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Local History

Razing of the Old Elms Hotel

 Dr. J.R. Smith stands on the front porch of his home 527 St. Louis street.Take a look at former homes on St. Louis Street before the razing of the old Elms Hotel in 1954.  In the late 1800's the property was the home of Mrs. Elizabeth Rathbone, a descendent of Thomas Keet.

From Bias magazine, July 27, 1954, pages 14 and 15.

Razing of the old Elms hotel, 527 St. Louis, once one of Springfield's finest homes, has a special nostalgic meaning for Mrs. Claud Rathbone.  Mrs. Rathbone, the former Elizabeth Cooper, and her sister Mary, who's now Mrs. Risdon McBride, were born in the house, lived there many years with their mother and grandmother and recall the gay socials once held in the spacious white frame structure.

Mrs. Rathbone's mother is Mrs. George Cooper, who'll be 88 this fall and who now is visiting Mrs. McBride in Orlando, Fla.  She'll return this winter to the Rathbone home at 1530 Washington.  Mr. Cooper and his brother, the late Harry Cooper, owned the Cooper Brothers Plumbing Co., (now the Harry Cooper Supply Co.) and George Cooper died of pneumonia while visiting in England when daughter Elizabeth was 16 years of age.

 The Cooper sisters playing on lawn in 1896.  In the background is the home of Thomas Josiah Keet.Mrs. Cooper was the daughter of Dr. and Mrs. J.R. Smith and Mrs. Smith was Fannie Keet, daughter of Thomas Josiah Keet, Springfield pioneer.  T.J. Keet at one time owned property extending from the Elms hotel site east to Kimbrough and it was through him that his daughter, Mrs. Smith obtained the handsome home which became known as "the Smith place". [Note: The location would have been on the North side of St. Louis Street about half way between N. Benton and Kimbrough Ave according to the 1910 Sanborn Fire Insurance maps, page 65.]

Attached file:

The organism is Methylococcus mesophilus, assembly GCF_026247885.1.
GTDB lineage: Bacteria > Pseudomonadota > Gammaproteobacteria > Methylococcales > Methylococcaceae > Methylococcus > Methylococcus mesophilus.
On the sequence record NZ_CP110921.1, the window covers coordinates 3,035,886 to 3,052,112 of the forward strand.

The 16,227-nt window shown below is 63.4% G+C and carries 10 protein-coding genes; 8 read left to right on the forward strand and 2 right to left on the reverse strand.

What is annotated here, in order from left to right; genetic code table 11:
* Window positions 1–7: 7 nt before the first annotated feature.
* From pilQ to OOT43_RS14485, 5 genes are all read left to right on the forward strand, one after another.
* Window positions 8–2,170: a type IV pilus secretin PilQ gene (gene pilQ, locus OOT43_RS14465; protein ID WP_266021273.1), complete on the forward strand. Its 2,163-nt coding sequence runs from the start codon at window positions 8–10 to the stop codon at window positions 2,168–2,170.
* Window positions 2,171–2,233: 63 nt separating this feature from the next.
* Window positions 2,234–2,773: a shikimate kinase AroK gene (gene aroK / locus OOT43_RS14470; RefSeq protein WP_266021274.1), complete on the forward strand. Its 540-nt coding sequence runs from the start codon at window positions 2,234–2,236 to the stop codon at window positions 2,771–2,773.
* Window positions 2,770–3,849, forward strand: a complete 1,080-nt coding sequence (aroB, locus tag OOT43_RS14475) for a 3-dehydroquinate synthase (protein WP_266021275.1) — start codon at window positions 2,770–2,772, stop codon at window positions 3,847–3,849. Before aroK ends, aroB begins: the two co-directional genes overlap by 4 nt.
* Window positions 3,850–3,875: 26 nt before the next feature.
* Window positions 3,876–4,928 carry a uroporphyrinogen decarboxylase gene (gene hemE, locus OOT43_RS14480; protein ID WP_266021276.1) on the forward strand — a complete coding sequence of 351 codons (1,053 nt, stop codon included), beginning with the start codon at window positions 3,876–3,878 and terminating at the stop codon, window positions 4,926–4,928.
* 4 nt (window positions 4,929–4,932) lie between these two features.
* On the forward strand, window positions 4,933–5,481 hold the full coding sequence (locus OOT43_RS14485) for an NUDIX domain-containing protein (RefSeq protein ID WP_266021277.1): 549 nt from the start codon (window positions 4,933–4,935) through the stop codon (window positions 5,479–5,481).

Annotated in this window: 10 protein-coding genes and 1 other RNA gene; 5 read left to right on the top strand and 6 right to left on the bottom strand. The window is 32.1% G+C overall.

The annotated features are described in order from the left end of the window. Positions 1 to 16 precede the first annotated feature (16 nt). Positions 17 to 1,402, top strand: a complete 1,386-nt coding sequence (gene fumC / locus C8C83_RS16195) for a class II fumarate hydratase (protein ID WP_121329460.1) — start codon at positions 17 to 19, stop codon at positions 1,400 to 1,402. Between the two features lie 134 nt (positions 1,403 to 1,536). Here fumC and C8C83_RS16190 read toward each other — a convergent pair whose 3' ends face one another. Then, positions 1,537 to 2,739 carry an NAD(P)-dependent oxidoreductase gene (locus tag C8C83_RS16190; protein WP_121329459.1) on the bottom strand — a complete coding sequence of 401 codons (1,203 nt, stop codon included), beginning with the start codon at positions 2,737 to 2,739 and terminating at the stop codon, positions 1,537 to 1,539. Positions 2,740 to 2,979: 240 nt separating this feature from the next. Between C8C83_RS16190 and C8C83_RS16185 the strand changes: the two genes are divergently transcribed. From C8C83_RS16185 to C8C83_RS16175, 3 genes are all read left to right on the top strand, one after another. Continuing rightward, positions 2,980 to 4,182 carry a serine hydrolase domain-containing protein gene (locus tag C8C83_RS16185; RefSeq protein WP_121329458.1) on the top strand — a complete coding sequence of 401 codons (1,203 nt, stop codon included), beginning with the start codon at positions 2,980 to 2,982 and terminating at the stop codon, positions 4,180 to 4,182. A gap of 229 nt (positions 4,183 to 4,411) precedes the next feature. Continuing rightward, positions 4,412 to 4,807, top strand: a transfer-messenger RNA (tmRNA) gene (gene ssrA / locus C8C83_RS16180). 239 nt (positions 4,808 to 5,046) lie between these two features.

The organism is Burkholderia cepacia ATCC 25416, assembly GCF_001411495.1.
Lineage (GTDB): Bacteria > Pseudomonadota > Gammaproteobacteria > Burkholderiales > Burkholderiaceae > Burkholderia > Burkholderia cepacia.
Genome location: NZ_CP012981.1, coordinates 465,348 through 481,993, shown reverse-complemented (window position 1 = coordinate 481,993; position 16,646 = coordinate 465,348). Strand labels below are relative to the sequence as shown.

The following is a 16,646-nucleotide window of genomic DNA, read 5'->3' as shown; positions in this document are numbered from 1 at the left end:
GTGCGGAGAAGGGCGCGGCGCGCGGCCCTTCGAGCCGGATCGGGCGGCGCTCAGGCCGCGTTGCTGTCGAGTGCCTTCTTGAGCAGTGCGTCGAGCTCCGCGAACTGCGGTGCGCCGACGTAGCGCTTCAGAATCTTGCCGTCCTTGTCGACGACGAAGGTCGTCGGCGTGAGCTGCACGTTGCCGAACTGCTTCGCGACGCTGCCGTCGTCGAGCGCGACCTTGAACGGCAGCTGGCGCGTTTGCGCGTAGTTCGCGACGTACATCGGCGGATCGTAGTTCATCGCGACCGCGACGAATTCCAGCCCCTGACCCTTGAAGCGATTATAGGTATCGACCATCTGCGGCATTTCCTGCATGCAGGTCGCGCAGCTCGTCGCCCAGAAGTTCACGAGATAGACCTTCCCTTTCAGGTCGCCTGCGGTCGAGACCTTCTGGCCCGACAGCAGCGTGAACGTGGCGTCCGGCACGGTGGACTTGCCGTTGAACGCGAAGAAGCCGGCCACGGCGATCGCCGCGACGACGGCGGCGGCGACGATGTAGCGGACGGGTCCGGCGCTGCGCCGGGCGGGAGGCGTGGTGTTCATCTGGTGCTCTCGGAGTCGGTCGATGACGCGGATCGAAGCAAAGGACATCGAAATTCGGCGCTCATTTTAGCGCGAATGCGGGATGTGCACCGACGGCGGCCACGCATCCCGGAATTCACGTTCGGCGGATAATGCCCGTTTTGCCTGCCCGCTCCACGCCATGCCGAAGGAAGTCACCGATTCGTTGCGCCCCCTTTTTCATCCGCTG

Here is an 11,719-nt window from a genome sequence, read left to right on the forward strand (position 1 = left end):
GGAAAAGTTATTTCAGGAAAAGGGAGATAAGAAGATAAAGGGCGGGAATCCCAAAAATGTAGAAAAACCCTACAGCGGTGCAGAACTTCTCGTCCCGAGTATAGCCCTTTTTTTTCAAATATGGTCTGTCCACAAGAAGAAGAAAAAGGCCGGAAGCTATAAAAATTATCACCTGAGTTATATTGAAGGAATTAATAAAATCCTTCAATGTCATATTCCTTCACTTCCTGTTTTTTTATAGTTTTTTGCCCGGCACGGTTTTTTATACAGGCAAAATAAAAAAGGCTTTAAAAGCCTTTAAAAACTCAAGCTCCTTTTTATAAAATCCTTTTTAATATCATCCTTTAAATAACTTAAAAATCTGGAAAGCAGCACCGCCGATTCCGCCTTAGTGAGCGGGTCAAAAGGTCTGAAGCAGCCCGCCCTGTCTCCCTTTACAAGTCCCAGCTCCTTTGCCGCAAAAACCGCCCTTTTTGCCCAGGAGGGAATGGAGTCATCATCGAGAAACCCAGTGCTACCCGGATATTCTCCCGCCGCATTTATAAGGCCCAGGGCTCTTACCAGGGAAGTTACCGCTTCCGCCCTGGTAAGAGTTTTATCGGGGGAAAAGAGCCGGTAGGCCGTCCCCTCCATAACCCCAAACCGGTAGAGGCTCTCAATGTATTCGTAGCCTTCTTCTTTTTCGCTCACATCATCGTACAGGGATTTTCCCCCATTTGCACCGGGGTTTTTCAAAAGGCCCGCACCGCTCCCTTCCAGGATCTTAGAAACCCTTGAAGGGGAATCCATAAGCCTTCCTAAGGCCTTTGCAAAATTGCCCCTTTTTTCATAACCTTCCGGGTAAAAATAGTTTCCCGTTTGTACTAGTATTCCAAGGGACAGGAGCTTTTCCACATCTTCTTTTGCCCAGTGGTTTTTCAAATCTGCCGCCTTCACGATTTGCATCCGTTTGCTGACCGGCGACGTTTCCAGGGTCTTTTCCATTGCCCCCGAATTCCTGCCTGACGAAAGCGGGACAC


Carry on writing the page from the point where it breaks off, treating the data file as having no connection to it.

Mrs. Smith and the Cooper family lived there together.  Both ladies loved to entertain and as the Cooper girls grew up there were many parties for "the high school set" held there.  As Mrs. Rathbone recalls it,  the lower floor included a front parlor, sitting room, library, music room, large dining room, kitchen, three bedrooms and bath and the second floor, reached by a beautiful stair extending up from the wide front hall, held exactly as many rooms-all bedrooms.

When Mr. and Mrs. Cooper decided to move into the home with their mother, they remodeled the house extensively.  An old barn on the place was whitewashed and made into living quarters for the family while the remodeling was in progress "just like a garage apartment today" Mrs. Rathbone said.

Mrs. Rathbone doesn't recall just when the Coopers decided to move to a more modern home on Cherry Street but the property was rented for a time then sold.  It's been purchased now by Postmaster C. Arch Bay at a sheriff's sale for $47, 500.  Mr. Bay said the site will be made into a parking lot; it's convenient to the Shrine Mosque and the new Sears-Roebuck building.

As far as Mrs. Rathbone can remember the house was never occupied by the Crenshaw family, notwithstanding statements published to the contrary.  The Crenshaws, she said, lived up the street where the American Laundry is now located. [Note: In the 1953 Springfield City Directory the American Laundry was at 720 St. Louis Street, which was just east of the Kentwood Arms hotel.

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